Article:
So, now I'm considering making Smock out of the yarn. As I'm basically incapable of making a pattern as written, I'm making it in the round, from the top down, as a raglan, with a garter stitch neck. I haven't gotten to the point in Smock where the smocking begins -- so I can still change my mind. The smock pattern begins on the sleeves at the elbows and a bit under the armholes on the main part of the garment. The fabric feels a little too flimsy now, but I have great hopes that after washing it will be less so.
On another front, I accidentally put my v-neck in KP Swish into the wash with my regular laundry. I didn't notice that I had done that until I was getting clothes out of the dryer. Luckily, there was minimal shrinkage. Though, next time I use Swish, I'll use a size 7 needle, as recommended.
Friday, November 10, 2006
A few more details on this sock: To more or less center the pattern, I started w k5 and ended w k4 on the first pattern row. Also, I used a Turkish cast on for the toe and am planning on using a Widdershins heel.
I've also made my first yarn order over ebay on Wednesday. I can't wait to see the yarn.
Wednesday, November 01, 2006
We had a busy time. On the Saturday we arrived there, we went to a soccer game in High Wycombe with the whole family (even our DD). It was a fun game, which Wycombe won. We didn't recognize any of the players. However, one of the assistant coaches was a very popular player while we lived near there. On the way back to London, we drove past two of the houses we rented. They looked pretty much the same, but the towns they are in had changed a bit. (The third house we rented in the 4 1/2 years we were in England is east rather than west of London. We moved once because they were going to up the rent on the house we were in while rents in general were falling. That house was also a Feng Shui disaster. We moved house a second time because the company my DH worked for was bought by another company who decided to close the office in High Wycombe.)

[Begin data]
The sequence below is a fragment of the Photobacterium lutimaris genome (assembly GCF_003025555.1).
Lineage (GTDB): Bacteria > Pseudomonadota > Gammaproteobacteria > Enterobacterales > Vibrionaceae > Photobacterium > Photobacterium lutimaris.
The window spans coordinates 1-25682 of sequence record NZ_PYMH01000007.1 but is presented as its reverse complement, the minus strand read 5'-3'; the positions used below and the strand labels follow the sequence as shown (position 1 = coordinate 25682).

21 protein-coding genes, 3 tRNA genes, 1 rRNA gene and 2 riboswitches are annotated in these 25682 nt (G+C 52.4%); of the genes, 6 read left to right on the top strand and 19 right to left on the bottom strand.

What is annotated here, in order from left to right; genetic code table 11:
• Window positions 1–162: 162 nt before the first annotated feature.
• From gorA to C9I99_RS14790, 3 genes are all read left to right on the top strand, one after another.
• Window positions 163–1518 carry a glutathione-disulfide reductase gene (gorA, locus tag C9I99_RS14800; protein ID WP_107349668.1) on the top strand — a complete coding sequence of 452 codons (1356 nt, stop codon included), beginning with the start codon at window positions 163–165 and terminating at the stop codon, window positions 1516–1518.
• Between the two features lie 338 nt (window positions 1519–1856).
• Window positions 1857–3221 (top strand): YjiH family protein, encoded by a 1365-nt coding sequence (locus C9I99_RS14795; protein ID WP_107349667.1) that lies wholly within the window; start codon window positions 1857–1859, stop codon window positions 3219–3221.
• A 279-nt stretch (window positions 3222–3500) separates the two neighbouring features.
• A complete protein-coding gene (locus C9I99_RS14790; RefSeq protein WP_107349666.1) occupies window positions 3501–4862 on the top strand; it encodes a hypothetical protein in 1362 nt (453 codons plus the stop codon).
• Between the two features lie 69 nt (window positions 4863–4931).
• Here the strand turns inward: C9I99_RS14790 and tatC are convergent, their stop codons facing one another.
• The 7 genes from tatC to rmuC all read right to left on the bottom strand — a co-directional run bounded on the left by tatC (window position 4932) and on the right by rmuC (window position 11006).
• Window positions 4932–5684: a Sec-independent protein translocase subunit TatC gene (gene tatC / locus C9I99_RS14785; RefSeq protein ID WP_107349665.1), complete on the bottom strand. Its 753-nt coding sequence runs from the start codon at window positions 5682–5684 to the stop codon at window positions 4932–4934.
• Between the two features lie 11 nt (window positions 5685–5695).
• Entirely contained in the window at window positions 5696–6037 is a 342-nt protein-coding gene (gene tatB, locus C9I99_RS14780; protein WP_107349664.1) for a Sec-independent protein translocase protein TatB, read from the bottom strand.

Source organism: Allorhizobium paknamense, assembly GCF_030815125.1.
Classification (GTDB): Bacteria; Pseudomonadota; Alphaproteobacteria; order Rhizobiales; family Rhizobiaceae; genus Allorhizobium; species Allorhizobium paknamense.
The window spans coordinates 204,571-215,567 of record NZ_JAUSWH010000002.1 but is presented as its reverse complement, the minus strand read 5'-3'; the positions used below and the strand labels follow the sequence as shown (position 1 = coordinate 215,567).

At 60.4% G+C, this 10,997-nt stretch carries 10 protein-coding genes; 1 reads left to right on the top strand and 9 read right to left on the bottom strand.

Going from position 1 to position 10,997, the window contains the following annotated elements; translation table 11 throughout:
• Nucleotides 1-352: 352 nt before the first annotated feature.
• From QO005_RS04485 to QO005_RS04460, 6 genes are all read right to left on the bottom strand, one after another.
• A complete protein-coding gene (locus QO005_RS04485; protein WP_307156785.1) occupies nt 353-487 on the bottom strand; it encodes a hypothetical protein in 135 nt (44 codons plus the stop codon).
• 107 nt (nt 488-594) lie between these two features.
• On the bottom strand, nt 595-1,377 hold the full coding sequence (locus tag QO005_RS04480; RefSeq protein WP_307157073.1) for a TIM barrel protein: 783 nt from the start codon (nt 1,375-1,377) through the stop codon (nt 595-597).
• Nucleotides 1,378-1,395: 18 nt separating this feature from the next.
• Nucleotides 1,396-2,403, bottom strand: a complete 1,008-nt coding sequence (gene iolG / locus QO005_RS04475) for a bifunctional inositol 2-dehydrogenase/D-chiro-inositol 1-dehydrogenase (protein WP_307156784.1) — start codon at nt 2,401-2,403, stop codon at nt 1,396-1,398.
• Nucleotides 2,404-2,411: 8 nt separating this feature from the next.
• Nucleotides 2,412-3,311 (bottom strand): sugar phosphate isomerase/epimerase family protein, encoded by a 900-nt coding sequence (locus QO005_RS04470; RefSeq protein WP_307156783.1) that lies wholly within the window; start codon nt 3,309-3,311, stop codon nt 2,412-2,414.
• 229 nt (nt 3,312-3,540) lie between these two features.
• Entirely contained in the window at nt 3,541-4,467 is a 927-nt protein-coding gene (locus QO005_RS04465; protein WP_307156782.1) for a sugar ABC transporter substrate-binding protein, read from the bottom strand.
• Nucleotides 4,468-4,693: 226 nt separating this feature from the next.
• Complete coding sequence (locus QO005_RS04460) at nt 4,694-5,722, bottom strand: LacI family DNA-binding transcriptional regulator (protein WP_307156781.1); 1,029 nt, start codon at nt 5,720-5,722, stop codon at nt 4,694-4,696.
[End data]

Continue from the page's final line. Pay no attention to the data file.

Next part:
We didn't do much except miscellaneous sightseeing until Wednesday, when one of our DSs had his graduation ceremony. It was a grand ceremony with over 1800 people graduating. The picture is of our three children on the way to the graduation ceremony.
The next day my DD and I met at the British Museum. We had lunch with a friend of mine there. Then we went about looking at the sights. (My DH joined us there, as well, even though he had been there a year ago.) There are rooms and rooms of antiquities that the Ottoman Empire sold to people who then donated them to the museum. When we were in Turkey, we saw one of the palaces and several of the mosques that were made possible through this influx of cash.